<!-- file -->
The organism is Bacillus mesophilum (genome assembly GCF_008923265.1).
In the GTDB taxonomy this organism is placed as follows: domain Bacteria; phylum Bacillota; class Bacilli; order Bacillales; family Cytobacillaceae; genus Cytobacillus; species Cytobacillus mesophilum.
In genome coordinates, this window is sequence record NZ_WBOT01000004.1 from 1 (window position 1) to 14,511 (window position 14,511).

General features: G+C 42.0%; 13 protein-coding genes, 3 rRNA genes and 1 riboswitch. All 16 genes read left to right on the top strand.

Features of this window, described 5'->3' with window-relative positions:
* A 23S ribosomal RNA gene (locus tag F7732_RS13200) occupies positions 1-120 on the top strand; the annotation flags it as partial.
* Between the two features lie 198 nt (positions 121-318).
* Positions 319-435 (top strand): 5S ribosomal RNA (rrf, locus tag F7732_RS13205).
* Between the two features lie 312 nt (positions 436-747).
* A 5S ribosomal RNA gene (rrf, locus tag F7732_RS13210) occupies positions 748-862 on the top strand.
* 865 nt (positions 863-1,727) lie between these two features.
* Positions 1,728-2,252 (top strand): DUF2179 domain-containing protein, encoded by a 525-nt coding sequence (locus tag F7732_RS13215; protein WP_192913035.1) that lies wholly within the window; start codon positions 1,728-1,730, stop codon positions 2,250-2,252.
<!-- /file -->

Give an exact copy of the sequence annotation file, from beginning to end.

The organism is Bacillus mesophilum (genome assembly GCF_008923265.1).
In the GTDB taxonomy this organism is placed as follows: domain Bacteria; phylum Bacillota; class Bacilli; order Bacillales; family Cytobacillaceae; genus Cytobacillus; species Cytobacillus mesophilum.
In genome coordinates, this window is sequence record NZ_WBOT01000004.1 from 1 (window position 1) to 14,511 (window position 14,511).

General features: G+C 42.0%; 13 protein-coding genes, 3 rRNA genes and 1 riboswitch. All 16 genes read left to right on the top strand.

Features of this window, described 5'->3' with window-relative positions:
* A 23S ribosomal RNA gene (locus tag F7732_RS13200) occupies positions 1-120 on the top strand; the annotation flags it as partial.
* Between the two features lie 198 nt (positions 121-318).
* Positions 319-435 (top strand): 5S ribosomal RNA (rrf, locus tag F7732_RS13205).
* Between the two features lie 312 nt (positions 436-747).
* A 5S ribosomal RNA gene (rrf, locus tag F7732_RS13210) occupies positions 748-862 on the top strand.
* 865 nt (positions 863-1,727) lie between these two features.
* Positions 1,728-2,252 (top strand): DUF2179 domain-containing protein, encoded by a 525-nt coding sequence (locus tag F7732_RS13215; protein WP_192913035.1) that lies wholly within the window; start codon positions 1,728-1,730, stop codon positions 2,250-2,252.